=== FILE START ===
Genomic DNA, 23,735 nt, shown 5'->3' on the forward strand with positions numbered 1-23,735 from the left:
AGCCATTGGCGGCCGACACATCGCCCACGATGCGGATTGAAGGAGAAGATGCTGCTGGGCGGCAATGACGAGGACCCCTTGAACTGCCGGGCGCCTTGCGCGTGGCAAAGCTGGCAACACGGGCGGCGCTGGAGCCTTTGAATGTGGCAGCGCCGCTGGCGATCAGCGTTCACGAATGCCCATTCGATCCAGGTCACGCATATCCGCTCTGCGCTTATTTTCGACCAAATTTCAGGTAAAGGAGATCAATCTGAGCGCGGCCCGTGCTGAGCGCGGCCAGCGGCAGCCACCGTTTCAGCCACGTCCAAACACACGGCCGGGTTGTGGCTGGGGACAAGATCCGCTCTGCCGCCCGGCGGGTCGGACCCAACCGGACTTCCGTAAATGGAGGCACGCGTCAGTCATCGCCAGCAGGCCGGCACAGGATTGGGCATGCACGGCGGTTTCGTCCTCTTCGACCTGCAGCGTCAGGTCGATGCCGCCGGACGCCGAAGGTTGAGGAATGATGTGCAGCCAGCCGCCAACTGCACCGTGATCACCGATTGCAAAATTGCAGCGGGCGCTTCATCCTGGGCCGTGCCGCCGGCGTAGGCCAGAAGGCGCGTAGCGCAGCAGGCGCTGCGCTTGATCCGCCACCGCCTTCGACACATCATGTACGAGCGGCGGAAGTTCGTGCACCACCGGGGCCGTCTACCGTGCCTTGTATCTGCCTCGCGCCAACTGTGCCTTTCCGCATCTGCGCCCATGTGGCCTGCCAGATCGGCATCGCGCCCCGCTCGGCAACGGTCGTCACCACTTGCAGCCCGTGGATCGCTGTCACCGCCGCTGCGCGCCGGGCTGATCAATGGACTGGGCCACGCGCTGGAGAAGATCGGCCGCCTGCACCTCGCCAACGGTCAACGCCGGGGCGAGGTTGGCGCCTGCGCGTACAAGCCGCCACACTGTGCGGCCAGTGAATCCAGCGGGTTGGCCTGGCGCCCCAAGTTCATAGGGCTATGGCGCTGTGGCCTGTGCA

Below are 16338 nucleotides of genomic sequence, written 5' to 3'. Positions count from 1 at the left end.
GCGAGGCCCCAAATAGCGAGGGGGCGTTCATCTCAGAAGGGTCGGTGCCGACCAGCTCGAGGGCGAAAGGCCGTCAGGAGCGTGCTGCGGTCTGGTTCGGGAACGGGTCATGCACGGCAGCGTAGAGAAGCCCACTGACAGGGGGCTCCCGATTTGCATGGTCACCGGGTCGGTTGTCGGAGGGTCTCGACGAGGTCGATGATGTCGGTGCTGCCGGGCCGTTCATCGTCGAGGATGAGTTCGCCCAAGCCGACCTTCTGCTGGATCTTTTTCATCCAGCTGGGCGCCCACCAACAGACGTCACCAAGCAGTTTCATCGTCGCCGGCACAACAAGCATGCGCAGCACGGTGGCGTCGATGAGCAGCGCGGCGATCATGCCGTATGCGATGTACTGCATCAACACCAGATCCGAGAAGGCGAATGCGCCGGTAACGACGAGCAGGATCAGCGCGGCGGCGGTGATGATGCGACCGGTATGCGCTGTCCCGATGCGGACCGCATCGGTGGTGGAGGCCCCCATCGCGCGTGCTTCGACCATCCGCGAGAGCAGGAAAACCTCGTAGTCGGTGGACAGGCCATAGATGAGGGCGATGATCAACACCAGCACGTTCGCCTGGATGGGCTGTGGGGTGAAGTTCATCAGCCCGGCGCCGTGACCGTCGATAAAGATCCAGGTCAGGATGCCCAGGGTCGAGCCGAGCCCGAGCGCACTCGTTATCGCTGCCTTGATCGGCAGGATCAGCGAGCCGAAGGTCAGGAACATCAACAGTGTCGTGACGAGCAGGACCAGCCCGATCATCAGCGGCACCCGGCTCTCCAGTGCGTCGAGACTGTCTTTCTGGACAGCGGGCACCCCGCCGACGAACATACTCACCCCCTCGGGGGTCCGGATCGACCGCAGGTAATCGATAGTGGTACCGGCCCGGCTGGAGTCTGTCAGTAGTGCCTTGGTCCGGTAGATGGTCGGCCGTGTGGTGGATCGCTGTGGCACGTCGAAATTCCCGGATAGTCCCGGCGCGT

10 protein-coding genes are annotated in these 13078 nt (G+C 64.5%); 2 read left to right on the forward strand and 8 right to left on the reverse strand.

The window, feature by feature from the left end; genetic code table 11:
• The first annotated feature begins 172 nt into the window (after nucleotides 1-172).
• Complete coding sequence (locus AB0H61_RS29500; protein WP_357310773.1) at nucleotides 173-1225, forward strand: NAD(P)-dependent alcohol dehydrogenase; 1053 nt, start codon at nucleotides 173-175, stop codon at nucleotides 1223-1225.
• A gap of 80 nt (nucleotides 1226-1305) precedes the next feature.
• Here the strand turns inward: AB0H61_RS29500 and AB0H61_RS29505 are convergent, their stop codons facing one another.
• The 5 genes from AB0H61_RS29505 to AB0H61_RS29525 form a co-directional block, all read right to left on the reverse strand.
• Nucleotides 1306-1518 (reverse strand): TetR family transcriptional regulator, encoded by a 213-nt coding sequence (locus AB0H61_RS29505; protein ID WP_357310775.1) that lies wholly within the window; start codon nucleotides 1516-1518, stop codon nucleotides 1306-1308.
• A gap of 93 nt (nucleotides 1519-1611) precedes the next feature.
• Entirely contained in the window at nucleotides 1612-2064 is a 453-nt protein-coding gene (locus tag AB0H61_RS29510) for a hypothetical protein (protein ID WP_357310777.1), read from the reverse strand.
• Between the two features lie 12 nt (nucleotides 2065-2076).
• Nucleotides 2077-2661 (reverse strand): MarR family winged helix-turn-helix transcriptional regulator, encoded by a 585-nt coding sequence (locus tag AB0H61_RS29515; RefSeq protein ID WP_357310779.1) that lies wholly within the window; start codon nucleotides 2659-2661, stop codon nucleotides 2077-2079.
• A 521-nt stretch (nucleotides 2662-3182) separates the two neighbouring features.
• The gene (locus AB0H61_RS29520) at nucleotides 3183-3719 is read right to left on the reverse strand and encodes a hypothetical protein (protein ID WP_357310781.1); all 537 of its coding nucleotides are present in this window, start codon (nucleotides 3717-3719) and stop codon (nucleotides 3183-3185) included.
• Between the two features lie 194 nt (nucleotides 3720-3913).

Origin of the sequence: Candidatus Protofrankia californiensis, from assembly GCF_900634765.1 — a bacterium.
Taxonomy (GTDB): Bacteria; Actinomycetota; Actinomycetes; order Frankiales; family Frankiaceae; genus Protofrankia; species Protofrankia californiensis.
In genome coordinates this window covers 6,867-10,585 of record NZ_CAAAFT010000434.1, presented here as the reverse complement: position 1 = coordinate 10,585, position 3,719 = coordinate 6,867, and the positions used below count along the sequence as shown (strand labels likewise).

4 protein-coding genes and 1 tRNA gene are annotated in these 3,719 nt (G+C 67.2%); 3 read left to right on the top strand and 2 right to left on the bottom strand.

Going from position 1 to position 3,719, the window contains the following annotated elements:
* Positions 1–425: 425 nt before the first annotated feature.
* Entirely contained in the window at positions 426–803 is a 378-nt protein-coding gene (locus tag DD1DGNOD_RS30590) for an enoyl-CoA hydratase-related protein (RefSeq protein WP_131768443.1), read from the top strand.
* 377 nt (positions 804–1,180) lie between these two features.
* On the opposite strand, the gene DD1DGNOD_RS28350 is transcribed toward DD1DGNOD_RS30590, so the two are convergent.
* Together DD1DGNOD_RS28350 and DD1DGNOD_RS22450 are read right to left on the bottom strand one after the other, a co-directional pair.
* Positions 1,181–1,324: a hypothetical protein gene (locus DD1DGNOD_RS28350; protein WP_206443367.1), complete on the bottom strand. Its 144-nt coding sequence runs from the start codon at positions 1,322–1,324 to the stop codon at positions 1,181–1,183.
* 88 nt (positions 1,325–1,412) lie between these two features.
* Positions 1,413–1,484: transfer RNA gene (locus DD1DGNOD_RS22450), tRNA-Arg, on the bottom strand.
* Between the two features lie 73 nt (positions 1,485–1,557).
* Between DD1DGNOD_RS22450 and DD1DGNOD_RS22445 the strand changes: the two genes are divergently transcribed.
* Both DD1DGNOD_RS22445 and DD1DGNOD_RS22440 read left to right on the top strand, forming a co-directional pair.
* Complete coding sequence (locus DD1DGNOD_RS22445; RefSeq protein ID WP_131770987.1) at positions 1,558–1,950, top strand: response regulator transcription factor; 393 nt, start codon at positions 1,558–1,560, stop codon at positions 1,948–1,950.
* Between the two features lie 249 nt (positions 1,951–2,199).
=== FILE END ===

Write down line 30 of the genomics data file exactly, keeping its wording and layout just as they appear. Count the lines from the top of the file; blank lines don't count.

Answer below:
* Positions 1,181–1,324: a hypothetical protein gene (locus DD1DGNOD_RS28350; protein WP_206443367.1), complete on the bottom strand. Its 144-nt coding sequence runs from the start codon at positions 1,322–1,324 to the stop codon at positions 1,181–1,183.